Monday, August 6, 2018

The Strange Case of the Color Orange

Our word "orange" was a fruit first, and then for a while a phrase ("the color of an orange") before it became a word for a color. Before then?
This is not to say that no one recognized the color, only that there was no specific name for it. In Geoffrey Chaucer’s “Nun’s Priest’s Tale,” the rooster Chaunticleer dreams of a threatening fox invading the barnyard, whose “color was betwixe yelow and reed.” The fox was orange, but in the 1390s Chaucer didn’t have a word for it. He had to mix it verbally. He wasn’t the first to do so. In Old English, the form of the language spoken between the 5th and 12th centuries, well before Chaucer’s Middle English, there was a word geoluhread (yellow-red). Orange could be seen, but the compound was the only word there was for it in English for almost 1,000 years.
It seems odd to me now that English speakers went so long without a word for orange. But then a large vocabulary of color terms is a relatively recent development. Some languages still have only two, one for bright, hot colors (white, yellow, red) and another for dark, cool, colors (black, blue, green). Many sophisticated languages with large vocabularies make do with one word describing both green and blue; this was true in classical Chinese, so all those Tang Dynasty poets praised both the sky and the fields as lovely shades of qing.

Incidentally some linguists think "pink" referred first to the flower and only later to the color, in the same way as orange, although I gather this is disputed.

Anyway it is really only us moderns who feel the need for dozens of color terms; our ancestors got along fine without them.


JustPeachy said...

I like the theory that we didn't develop terms for any particular color until we had the ability to reproduce it (dyes, pigments...). Not sure it holds water, though.

In Vietnamese, blue and green are both "xanh". To differentiate, you have to say "xanh da trời" (blue like the sky) or "xanh lá cây" (blue like leaves) (there are other variations also). I have heard similar things about Chinese, and the red/pink thing-- pink is just "light red".

John said...

Thanks, I love that.

G. Verloren said...

"Anyway it is really only us moderns who feel the need for dozens of color terms; our ancestors got along fine without them."

Our ancestors also got along fine without literacy, medicine, sanitation, emancipation from slavery, et cetera. Should that fact somehow suggest or imply that those things are superfluous and decadent?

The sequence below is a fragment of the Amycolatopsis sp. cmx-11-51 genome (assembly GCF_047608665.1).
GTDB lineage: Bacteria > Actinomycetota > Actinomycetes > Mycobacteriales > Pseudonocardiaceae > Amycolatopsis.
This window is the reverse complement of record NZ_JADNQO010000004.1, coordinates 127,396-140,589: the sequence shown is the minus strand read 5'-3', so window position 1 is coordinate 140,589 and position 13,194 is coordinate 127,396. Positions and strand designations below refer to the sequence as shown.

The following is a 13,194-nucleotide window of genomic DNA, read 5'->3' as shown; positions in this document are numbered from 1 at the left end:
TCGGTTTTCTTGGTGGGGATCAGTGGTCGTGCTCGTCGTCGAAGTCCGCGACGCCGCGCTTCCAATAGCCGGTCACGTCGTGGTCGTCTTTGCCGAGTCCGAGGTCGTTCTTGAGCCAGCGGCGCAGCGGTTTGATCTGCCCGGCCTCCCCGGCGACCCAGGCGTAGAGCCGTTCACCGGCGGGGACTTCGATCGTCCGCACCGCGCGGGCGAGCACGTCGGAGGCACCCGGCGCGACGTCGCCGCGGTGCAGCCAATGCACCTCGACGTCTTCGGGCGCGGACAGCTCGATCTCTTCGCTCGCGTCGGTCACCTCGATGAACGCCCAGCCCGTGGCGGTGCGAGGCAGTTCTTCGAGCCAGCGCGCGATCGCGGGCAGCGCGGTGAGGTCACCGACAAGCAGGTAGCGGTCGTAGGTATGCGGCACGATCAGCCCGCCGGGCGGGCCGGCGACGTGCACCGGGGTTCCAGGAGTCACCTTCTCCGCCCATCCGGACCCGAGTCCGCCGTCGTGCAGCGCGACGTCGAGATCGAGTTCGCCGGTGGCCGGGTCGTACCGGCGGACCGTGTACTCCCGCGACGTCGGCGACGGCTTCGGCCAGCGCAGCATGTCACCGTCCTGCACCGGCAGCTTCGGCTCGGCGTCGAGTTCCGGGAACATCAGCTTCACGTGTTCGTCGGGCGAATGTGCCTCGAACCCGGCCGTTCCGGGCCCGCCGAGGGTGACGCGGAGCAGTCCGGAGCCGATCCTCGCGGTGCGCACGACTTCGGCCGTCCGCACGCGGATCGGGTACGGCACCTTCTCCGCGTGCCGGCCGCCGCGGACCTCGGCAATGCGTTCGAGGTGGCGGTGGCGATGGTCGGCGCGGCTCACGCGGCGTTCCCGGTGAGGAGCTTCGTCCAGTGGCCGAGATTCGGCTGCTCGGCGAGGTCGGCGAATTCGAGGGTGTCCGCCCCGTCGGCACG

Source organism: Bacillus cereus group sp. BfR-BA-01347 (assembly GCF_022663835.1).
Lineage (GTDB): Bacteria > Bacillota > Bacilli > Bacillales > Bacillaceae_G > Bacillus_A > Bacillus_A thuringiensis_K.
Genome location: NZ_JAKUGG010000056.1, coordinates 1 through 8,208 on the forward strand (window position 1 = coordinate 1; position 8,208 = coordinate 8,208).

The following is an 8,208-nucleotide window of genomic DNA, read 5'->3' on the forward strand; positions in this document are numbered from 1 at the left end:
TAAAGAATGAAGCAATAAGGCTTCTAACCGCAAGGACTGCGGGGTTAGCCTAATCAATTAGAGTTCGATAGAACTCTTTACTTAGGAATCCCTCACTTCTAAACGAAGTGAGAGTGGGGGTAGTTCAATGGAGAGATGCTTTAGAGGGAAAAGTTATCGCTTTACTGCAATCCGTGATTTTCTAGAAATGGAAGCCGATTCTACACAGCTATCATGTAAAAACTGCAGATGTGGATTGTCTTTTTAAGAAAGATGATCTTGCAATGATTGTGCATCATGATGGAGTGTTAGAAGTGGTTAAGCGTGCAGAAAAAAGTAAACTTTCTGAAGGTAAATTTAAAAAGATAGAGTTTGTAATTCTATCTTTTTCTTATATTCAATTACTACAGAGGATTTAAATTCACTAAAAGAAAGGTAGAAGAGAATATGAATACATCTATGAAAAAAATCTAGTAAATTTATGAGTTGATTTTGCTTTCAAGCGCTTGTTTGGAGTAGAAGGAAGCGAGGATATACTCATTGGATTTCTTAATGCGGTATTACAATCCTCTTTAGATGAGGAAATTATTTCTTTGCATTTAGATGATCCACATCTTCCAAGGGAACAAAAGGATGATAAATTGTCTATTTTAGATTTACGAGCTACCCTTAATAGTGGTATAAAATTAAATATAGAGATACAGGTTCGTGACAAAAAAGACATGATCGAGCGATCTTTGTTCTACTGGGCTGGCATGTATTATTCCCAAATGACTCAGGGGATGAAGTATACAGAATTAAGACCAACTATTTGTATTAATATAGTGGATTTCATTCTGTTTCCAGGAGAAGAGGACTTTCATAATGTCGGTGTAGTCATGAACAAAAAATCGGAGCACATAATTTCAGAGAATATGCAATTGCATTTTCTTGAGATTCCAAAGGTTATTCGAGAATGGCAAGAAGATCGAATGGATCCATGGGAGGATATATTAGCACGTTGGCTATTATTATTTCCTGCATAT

While I recognize that comparing the past with modernity can be fascinating, I feel like we too often also use it as an excuse to romanticize the past and demonize the present, often as a way to explain or account for modern ennui and dissatisfaction.

It's not that the past didn't "feel the need" for things. You can feel like you need something, but not have the first clue what it is that's missing, or how to go about finding it or making it a reality. We don't always know what it is we want or need.

Consider our own modern ennui! So many people feel like they need something, but don't have the faintest what that something might be. And so we muddle through life and make do, all the time keeping that dissatisfaction in the back of our minds.

But what leads us to believe this is any different than how things were in the past? Are we seriously to believe that the slaves and peasants of the past felt fulfilled and like their lives had purpose? I find that incredibly hard to believe.

They led miserable, awful lives and surely must have felt that something was missing, and yearned for something different or something more! But, of course, they had no way of knowing what that something might be! They couldn't fathom a world in which machines would spare them backbreaking labor, where literacy would open their minds to so much more than just toil and drudgery, where medicine and sanitation and nutrition would mean they could expect to live to a ripe old age instead of dying of some unknown sickness before the end of their third decade!

They, like us, were dissatisfied and yearned for more. But they, like us, had to settle for what flawed paliatives their societies could provide.

Surely they must have imagined that they would find salvation from their discontent in all the classical places - in devoting themselves to religious faith, or in somehow managing to become rich and powerful, and rising to the top of society, and enjoying the fruits of monetary and societal "success".

But that doesn't satisfy people now, and we have no reason to believe it ever satisfied anyone previously. Wealth and power alone is not enough to save us from ourselves. We need to find our own peace, and our own meaning. It doesn't come from outside of us - it comes from within, and the pursuit and discovery of it is helped by being able to achieve education, and being able to devote time and energy to thought and reflection, instead of spending it all on toil and suffering.

I am convinced that "us moderns" weren't the only ones who felt the need for better words to describe the colors of the world. I just think that previously, there was never an organically arising linguistic pressure strong enough to allow such precise words to arise.

Language is inherently flawed, but if it's "good enough", people don't change it. If the fine distinctions between red and yellow isn't important enough to matter in your life, there's no reason you'd invent the word "orange".

And hence, it only arises once the fruit is introduced to Europe and becomes associated with the Orange region of France, where the fruit was grown early on and known as a pomme d'orenge, or an "apple of Orange", later shortened simply to "an Orange". Then you start to have references to "the color of an orange", and then eventually orange itself as a color.